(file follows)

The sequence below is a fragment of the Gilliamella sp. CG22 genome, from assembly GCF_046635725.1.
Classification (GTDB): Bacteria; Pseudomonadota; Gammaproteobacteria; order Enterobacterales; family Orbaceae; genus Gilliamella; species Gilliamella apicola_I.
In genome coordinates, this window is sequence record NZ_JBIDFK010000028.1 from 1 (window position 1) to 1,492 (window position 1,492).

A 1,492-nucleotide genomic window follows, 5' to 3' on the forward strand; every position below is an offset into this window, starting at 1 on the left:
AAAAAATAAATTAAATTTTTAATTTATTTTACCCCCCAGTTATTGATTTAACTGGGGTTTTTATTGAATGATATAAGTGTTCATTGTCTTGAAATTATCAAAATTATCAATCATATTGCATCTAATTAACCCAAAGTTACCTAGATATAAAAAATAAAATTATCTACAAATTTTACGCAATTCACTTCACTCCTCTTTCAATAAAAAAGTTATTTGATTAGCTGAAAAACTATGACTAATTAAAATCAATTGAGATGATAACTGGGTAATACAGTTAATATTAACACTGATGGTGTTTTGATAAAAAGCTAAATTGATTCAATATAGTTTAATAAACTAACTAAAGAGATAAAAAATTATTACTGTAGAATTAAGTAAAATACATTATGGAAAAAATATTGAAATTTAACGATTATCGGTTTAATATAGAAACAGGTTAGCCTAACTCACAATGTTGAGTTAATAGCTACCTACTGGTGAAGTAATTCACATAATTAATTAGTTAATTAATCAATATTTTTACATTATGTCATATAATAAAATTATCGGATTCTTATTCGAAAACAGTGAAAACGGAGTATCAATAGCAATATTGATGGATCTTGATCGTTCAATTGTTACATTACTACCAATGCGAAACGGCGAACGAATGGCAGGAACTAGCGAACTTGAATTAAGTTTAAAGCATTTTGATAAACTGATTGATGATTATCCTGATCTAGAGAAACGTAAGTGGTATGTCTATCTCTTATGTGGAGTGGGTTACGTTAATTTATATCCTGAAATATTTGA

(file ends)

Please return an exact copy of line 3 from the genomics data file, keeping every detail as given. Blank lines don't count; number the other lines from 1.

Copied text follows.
In genome coordinates, this window is sequence record NZ_JBIDFK010000028.1 from 1 (window position 1) to 1,492 (window position 1,492).